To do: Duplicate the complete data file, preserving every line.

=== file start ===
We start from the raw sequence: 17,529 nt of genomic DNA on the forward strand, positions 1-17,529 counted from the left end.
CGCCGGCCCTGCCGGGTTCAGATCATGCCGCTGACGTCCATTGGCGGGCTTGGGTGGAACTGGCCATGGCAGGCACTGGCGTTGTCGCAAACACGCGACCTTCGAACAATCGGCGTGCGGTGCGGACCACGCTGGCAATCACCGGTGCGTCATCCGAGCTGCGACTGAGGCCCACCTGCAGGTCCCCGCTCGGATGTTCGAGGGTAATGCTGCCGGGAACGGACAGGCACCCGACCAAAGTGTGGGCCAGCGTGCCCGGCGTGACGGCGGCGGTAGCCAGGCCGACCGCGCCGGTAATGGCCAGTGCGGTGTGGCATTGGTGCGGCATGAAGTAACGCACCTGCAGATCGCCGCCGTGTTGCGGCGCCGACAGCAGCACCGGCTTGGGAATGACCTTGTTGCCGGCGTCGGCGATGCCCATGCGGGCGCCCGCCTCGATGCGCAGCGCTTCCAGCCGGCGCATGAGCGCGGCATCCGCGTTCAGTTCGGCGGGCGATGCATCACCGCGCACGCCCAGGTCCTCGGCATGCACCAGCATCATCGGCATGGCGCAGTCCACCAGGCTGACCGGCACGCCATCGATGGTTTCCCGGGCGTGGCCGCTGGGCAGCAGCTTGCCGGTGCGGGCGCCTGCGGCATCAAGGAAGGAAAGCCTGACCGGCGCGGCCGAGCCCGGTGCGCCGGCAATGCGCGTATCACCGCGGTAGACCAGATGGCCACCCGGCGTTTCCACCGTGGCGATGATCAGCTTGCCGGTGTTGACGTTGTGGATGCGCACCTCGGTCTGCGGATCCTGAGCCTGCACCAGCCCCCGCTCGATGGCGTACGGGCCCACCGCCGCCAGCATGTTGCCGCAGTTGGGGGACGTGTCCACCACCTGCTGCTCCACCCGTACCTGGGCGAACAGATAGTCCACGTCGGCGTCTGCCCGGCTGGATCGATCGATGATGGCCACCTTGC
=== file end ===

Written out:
We start from the raw sequence: 17,529 nt of genomic DNA on the forward strand, positions 1-17,529 counted from the left end.
CGCCGGCCCTGCCGGGTTCAGATCATGCCGCTGACGTCCATTGGCGGGCTTGGGTGGAACTGGCCATGGCAGGCACTGGCGTTGTCGCAAACACGCGACCTTCGAACAATCGGCGTGCGGTGCGGACCACGCTGGCAATCACCGGTGCGTCATCCGAGCTGCGACTGAGGCCCACCTGCAGGTCCCCGCTCGGATGTTCGAGGGTAATGCTGCCGGGAACGGACAGGCACCCGACCAAAGTGTGGGCCAGCGTGCCCGGCGTGACGGCGGCGGTAGCCAGGCCGACCGCGCCGGTAATGGCCAGTGCGGTGTGGCATTGGTGCGGCATGAAGTAACGCACCTGCAGATCGCCGCCGTGTTGCGGCGCCGACAGCAGCACCGGCTTGGGAATGACCTTGTTGCCGGCGTCGGCGATGCCCATGCGGGCGCCCGCCTCGATGCGCAGCGCTTCCAGCCGGCGCATGAGCGCGGCATCCGCGTTCAGTTCGGCGGGCGATGCATCACCGCGCACGCCCAGGTCCTCGGCATGCACCAGCATCATCGGCATGGCGCAGTCCACCAGGCTGACCGGCACGCCATCGATGGTTTCCCGGGCGTGGCCGCTGGGCAGCAGCTTGCCGGTGCGGGCGCCTGCGGCATCAAGGAAGGAAAGCCTGACCGGCGCGGCCGAGCCCGGTGCGCCGGCAATGCGCGTATCACCGCGGTAGACCAGATGGCCACCCGGCGTTTCCACCGTGGCGATGATCAGCTTGCCGGTGTTGACGTTGTGGATGCGCACCTCGGTCTGCGGATCCTGAGCCTGCACCAGCCCCCGCTCGATGGCGTACGGGCCCACCGCCGCCAGCATGTTGCCGCAGTTGGGGGACGTGTCCACCACCTGCTGCTCCACCCGTACCTGGGCGAACAGATAGTCCACGTCGGCGTCTGCCCGGCTGGATCGATCGATGATGGCCACCTTGC